"What we're gonna do in this shot," he said, "is, Diane Keaton walks up to the Christmas window, here, and we see her reflection in the glass. She's daydreamin' about this professor at school she's got a crush on, and we cut to a short fantasy scene here they're both on ice skates. Then she brings herself back to reality and turns away -- we can see how happy she is -- and she walks into the street and almost gets hit by a cab, because her mind's a million miles away...."
Diane Keaton. She was the great-looking actress who played Michael Corleone's wife in both parts of "The Godfather," Woody Allen's best friend in "Play It Again, Sam" and one of Allen's beauties of the Napoleonic era in his "Love and Death." Wasn't the young woman in "Looking for Mr. Goodbar" supposed to be, ah, sort of plain? Pathetic and forlorn?
"Diane is right for the role," Brooks said. "She's a shy girl, I think, kinda quiet. Wonderful actress. She'll look right in the movie. Here she is now."
And here she was, looking great, wearing jeans and boots and a long fur coat, looking fresh as a college sophomore. She had half an hour before the next shot and wanted to see Field's. We went inside, past all of the counters filled with barometers and binoculars and expensive perfumes, past the expensive porcelain animals that nobody I know owns. She looked up at the center rotunda with her mouth open in delight.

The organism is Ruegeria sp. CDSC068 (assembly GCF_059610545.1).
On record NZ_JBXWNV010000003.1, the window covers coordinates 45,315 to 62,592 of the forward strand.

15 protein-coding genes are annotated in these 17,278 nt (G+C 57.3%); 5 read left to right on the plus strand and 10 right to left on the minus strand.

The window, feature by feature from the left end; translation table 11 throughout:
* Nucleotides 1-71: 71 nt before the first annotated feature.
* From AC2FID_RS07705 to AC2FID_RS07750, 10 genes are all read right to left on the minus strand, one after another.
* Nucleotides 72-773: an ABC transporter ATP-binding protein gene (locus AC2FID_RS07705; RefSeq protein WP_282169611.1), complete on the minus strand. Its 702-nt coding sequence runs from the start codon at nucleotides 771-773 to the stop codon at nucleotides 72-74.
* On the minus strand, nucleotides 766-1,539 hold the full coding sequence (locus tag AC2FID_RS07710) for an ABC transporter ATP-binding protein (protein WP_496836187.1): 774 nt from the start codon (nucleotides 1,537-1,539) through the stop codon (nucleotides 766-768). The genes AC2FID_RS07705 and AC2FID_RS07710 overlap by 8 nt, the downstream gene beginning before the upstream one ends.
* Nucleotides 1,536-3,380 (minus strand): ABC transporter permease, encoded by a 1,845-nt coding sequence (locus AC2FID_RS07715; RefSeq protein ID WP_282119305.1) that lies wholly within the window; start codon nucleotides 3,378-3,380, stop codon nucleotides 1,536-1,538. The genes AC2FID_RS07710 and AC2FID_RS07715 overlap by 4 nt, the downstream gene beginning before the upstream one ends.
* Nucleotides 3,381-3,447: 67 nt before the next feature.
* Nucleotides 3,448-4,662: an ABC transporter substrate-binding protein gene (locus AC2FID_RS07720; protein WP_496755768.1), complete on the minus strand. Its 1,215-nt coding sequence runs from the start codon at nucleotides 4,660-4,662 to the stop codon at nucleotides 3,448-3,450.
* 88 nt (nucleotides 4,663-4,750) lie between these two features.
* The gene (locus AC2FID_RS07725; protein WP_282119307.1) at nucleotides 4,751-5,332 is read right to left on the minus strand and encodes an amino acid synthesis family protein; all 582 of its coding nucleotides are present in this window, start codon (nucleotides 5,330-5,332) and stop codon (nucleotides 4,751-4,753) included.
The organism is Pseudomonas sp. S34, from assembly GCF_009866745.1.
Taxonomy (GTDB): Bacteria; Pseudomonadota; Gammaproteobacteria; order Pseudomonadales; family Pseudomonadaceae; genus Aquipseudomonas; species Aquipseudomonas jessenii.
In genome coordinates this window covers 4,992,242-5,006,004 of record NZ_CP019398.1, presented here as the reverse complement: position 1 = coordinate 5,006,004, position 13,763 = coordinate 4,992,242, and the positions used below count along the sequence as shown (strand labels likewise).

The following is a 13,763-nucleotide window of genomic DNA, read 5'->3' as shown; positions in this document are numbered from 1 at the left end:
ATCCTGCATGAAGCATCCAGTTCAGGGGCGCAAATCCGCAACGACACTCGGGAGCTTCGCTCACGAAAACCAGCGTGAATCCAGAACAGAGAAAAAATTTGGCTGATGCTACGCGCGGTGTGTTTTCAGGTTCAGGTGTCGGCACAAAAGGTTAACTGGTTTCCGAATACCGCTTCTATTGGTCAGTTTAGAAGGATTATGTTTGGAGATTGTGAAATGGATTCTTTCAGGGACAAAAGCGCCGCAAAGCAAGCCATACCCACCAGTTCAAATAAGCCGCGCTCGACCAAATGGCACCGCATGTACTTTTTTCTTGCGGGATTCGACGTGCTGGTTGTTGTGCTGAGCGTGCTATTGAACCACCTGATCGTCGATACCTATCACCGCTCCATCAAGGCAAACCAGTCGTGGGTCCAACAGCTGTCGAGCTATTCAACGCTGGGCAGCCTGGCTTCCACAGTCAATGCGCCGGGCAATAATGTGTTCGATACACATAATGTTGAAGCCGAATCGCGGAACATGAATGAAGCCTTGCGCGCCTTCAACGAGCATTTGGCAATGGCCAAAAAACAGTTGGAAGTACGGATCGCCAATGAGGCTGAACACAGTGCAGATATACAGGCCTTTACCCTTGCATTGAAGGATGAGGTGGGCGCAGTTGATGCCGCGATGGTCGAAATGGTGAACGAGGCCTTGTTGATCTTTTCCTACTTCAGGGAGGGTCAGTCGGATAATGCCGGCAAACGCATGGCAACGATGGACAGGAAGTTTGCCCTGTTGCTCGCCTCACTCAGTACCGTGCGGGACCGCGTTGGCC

"This is more beautiful than anything new could be," she said, "But this isn't the store designed by Louis Sullivan?"
No, but it was two blocks away, so we walked down, had a look at Carson Pirie Scott & Co., walked over, to the Monadnock Building and came back by way of the Calder, the Chagall and the Picasso.